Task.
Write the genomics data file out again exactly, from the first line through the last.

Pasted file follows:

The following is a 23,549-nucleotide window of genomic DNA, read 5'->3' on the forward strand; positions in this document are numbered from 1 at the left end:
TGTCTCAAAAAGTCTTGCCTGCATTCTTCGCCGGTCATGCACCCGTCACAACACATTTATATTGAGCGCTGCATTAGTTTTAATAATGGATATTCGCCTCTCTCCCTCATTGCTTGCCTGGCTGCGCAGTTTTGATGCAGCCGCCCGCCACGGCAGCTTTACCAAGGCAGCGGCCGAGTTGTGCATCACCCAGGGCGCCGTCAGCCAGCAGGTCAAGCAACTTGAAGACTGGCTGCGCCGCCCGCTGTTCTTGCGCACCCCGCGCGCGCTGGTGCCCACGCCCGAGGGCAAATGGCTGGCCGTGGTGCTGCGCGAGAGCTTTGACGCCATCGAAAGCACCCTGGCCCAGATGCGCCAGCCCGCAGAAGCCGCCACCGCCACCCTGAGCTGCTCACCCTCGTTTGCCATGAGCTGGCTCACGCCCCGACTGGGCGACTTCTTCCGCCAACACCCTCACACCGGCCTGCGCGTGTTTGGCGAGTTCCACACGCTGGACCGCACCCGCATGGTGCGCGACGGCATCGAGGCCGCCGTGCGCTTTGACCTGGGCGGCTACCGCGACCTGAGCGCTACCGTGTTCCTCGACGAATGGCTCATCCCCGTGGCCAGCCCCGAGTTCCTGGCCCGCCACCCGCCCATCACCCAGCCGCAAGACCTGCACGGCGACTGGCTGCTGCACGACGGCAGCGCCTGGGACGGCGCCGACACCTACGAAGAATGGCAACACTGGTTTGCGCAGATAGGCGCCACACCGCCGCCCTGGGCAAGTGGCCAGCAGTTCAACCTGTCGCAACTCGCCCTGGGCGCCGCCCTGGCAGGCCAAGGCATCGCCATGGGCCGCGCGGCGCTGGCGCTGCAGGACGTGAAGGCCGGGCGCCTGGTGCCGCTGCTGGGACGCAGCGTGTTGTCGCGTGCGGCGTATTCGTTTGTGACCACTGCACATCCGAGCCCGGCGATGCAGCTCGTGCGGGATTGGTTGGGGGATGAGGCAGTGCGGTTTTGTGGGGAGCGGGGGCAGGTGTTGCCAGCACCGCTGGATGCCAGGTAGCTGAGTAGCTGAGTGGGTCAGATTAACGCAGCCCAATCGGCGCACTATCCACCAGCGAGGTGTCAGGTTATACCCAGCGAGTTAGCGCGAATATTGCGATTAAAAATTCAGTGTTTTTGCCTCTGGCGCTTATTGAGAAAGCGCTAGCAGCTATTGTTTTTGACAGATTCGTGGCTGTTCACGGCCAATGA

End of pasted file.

The following is a 23,549-nucleotide window of genomic DNA, read 5'->3' on the forward strand; positions in this document are numbered from 1 at the left end:
TGTCTCAAAAAGTCTTGCCTGCATTCTTCGCCGGTCATGCACCCGTCACAACACATTTATATTGAGCGCTGCATTAGTTTTAATAATGGATATTCGCCTCTCTCCCTCATTGCTTGCCTGGCTGCGCAGTTTTGATGCAGCCGCCCGCCACGGCAGCTTTACCAAGGCAGCGGCCGAGTTGTGCATCACCCAGGGCGCCGTCAGCCAGCAGGTCAAGCAACTTGAAGACTGGCTGCGCCGCCCGCTGTTCTTGCGCACCCCGCGCGCGCTGGTGCCCACGCCCGAGGGCAAATGGCTGGCCGTGGTGCTGCGCGAGAGCTTTGACGCCATCGAAAGCACCCTGGCCCAGATGCGCCAGCCCGCAGAAGCCGCCACCGCCACCCTGAGCTGCTCACCCTCGTTTGCCATGAGCTGGCTCACGCCCCGACTGGGCGACTTCTTCCGCCAACACCCTCACACCGGCCTGCGCGTGTTTGGCGAGTTCCACACGCTGGACCGCACCCGCATGGTGCGCGACGGCATCGAGGCCGCCGTGCGCTTTGACCTGGGCGGCTACCGCGACCTGAGCGCTACCGTGTTCCTCGACGAATGGCTCATCCCCGTGGCCAGCCCCGAGTTCCTGGCCCGCCACCCGCCCATCACCCAGCCGCAAGACCTGCACGGCGACTGGCTGCTGCACGACGGCAGCGCCTGGGACGGCGCCGACACCTACGAAGAATGGCAACACTGGTTTGCGCAGATAGGCGCCACACCGCCGCCCTGGGCAAGTGGCCAGCAGTTCAACCTGTCGCAACTCGCCCTGGGCGCCGCCCTGGCAGGCCAAGGCATCGCCATGGGCCGCGCGGCGCTGGCGCTGCAGGACGTGAAGGCCGGGCGCCTGGTGCCGCTGCTGGGACGCAGCGTGTTGTCGCGTGCGGCGTATTCGTTTGTGACCACTGCACATCCGAGCCCGGCGATGCAGCTCGTGCGGGATTGGTTGGGGGATGAGGCAGTGCGGTTTTGTGGGGAGCGGGGGCAGGTGTTGCCAGCACCGCTGGATGCCAGGTAGCTGAGTAGCTGAGTGGGTCAGATTAACGCAGCCCAATCGGCGCACTATCCACCAGCGAGGTGTCAGGTTATACCCAGCGAGTTAGCGCGAATATTGCGATTAAAAATTCAGTGTTTTTGCCTCTGGCGCTTATTGAGAAAGCGCTAGCAGCTATTGTTTTTGACAGATTCGTGGCTGTTCACGGCCAATGA